Release Date: February 11th, 2012
Genre: Historical, Cultural Fiction
Source: I received a PDF copy from the publisher in exchange for an honest review.
It’s Malaya, 1949. After studying law at Cambridge and time spent helping to prosecute Japanese war criminals, Yun Ling Teoh, herself the scarred lone survivor of a brutal Japanese wartime camp, seeks solace among the jungle-fringed plantations of Northern Malaya where she grew up as a child. There she discovers Yugiri, the only Japanese garden in Malaya, and its owner and creator, the enigmatic Aritomo, exiled former gardener of the Emperor of Japan. Despite her hatred of the Japanese, Yun Ling seeks to engage Aritomo to create a garden in Kuala Lumpur, in memory of her sister who died in the camp. Aritomo refuses, but agrees to accept Yun Ling as his apprentice ‘until the monsoon comes’. Then she can design a garden for herself. As the months pass, Yun Ling finds herself intimately drawn to her sensei and his art while, outside the garden, the threat of murder and kidnapping from the guerrillas of the jungle hinterland increases with each passing day. But the Garden of Evening Mists is also a place of mystery. Who is Aritomo and how did he come to leave Japan? Why is it that Yun Ling’s friend and host Magnus Praetorius, seems to almost immune from the depredations of the Communists? What is the legend of ‘Yamashita’s Gold’ and does it have any basis in fact? And is the real story of how Yun Ling managed to survive the war perhaps the darkest secret of all?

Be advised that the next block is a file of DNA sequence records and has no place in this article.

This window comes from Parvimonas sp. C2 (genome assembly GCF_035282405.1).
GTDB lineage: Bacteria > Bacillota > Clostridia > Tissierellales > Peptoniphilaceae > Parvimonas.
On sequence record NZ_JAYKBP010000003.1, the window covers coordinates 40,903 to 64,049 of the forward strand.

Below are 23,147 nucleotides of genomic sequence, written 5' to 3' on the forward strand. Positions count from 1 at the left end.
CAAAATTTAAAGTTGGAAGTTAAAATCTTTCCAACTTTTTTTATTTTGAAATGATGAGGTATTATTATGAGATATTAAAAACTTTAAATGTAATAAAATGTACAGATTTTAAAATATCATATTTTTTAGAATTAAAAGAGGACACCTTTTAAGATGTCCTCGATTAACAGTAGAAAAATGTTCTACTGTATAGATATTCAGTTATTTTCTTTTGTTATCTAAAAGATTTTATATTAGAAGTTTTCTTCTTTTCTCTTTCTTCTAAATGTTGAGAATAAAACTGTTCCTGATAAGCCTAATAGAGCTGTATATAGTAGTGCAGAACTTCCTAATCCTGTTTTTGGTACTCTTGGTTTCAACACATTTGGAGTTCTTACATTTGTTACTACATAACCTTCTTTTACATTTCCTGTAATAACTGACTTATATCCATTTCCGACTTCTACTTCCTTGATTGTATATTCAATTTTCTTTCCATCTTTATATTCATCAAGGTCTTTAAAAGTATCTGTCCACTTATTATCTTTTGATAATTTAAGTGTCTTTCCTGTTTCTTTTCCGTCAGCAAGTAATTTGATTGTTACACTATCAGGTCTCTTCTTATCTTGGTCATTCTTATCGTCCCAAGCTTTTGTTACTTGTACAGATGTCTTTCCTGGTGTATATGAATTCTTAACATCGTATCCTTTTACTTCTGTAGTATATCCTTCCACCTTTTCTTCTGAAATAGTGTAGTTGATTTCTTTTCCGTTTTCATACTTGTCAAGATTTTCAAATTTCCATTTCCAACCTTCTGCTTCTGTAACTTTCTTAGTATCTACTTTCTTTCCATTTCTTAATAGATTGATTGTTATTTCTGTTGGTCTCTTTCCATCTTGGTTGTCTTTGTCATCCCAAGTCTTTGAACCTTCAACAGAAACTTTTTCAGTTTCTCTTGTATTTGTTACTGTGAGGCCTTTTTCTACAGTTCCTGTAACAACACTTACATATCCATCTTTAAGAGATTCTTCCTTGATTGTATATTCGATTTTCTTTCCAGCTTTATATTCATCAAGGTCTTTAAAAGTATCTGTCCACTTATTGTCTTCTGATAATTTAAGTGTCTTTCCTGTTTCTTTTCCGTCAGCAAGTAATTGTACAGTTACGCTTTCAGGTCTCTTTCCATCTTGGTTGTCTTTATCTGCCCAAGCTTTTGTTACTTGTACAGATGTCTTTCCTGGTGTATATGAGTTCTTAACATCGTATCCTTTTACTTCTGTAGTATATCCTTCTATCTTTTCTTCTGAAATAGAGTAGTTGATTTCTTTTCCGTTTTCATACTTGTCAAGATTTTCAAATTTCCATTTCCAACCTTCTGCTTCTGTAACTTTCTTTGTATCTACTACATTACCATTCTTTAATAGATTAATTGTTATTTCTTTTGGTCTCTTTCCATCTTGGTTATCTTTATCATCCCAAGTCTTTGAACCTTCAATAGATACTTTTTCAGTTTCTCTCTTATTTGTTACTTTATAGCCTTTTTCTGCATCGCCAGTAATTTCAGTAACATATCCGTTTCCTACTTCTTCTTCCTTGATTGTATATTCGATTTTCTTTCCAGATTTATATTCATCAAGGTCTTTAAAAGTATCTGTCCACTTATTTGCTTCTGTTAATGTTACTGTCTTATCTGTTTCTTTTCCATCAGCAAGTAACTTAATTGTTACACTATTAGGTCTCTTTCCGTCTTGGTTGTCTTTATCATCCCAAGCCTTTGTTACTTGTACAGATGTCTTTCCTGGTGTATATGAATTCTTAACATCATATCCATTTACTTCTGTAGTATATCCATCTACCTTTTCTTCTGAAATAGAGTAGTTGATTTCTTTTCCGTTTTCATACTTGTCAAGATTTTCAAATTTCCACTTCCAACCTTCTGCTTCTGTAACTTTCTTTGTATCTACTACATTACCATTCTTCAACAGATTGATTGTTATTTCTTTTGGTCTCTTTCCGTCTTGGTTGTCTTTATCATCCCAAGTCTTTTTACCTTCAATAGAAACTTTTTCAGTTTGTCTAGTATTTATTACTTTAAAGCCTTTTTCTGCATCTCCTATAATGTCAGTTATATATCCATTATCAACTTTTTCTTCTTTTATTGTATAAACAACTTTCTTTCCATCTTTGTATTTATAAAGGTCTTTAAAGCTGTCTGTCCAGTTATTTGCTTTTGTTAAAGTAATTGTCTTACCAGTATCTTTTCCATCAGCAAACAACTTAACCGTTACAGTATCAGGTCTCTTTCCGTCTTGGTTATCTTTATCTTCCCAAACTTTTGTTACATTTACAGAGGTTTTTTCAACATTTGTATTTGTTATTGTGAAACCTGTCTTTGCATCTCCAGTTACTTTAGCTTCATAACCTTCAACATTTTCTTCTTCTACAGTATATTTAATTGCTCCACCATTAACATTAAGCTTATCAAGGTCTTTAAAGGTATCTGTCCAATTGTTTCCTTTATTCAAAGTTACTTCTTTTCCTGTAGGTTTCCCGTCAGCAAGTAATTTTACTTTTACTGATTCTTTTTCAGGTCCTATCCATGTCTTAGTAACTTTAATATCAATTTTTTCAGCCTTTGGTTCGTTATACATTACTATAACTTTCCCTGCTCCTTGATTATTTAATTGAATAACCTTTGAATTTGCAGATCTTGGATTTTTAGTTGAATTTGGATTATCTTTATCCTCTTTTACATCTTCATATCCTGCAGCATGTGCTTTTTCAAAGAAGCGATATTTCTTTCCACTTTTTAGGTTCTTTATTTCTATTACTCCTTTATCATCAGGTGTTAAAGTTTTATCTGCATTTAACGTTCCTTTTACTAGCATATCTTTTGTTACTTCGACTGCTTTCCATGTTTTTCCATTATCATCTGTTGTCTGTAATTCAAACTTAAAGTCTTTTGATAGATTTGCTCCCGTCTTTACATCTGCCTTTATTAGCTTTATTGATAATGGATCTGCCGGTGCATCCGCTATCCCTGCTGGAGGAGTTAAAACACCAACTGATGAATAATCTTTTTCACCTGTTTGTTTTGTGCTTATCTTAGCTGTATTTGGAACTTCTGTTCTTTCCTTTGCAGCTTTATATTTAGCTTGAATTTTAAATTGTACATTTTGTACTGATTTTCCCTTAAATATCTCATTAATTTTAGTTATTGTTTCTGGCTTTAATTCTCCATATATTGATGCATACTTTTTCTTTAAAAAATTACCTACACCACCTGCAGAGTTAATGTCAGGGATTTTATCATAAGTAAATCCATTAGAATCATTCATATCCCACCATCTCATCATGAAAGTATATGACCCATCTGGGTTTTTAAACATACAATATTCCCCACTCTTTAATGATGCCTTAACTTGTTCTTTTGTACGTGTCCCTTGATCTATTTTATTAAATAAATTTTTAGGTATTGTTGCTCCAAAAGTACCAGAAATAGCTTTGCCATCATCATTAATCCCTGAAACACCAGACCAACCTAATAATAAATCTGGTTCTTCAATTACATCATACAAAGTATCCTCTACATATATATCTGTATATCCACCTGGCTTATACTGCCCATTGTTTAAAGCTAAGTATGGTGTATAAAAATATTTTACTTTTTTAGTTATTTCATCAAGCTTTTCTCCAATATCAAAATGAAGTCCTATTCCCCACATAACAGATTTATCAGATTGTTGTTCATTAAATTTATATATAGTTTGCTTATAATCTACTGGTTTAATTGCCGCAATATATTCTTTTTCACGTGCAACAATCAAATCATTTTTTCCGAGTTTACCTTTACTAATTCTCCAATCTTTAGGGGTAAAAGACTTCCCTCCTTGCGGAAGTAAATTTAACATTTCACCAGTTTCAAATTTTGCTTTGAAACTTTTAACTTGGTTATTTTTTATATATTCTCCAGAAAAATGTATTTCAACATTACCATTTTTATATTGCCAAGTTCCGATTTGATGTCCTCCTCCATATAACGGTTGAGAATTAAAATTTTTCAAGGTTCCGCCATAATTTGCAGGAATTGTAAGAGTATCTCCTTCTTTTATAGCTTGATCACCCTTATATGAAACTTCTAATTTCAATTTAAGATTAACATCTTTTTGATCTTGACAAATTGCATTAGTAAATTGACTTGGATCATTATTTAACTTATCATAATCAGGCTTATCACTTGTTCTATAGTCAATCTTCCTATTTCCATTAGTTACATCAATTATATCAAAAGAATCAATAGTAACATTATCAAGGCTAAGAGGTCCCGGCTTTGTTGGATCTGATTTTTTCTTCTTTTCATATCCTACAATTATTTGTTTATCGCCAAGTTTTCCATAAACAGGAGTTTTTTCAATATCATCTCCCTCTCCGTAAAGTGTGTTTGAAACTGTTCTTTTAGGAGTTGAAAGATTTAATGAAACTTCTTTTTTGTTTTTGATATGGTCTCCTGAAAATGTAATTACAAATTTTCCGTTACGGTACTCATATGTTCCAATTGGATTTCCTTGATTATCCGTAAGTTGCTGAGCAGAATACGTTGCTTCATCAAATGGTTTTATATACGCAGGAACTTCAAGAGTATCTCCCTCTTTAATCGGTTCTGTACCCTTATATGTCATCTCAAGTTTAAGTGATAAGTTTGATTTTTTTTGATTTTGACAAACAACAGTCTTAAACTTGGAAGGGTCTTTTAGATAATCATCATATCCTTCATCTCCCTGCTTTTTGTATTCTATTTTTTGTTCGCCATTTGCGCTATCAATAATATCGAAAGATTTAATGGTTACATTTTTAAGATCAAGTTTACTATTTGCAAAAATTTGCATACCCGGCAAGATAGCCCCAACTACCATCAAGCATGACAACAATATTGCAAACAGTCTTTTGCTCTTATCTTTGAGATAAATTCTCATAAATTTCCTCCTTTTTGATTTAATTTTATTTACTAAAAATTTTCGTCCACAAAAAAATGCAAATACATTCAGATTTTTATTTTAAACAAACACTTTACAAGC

Tough review incoming! I don’t even know where to start. There were a lot of things I liked about The Garden of Evening Mists, but there were also some things that really annoyed me. If this review seems a little disjointed as you read it, that’s because it is. I had a tough time organizing my thoughts into any rhyme or reason. So let’s get started. I usually start with things I liked, this time let’s get the ugly out of the way first.
For the most part, I liked the writing. I thought it was poetic, dreamy, and subtle. It captured the somber tone of the book well. But, but…and this may just be me, but I cannot stand when authors overuse participle phrases. And this author used them more than necessary and in places where they didn’t belong. It yanks you right out of the narrative and ruins the magic. For you non-editor folks who are wondering what a participial phrase is, here is an example:
Waiting near the bus stop, John noticed that his wallet was missing.
And I’m sorry, but if you pop that into the narrative anywhere, it will jolt you right out of it. It’s a huge sign of amateurish writing when they are overused. In my experiences, there are places where participial phrases are needed and totally work. But they should be used conservatively. And the sign of a talented writer is knowing when and when not to use them. A good editor should have caught these issues and fixed them.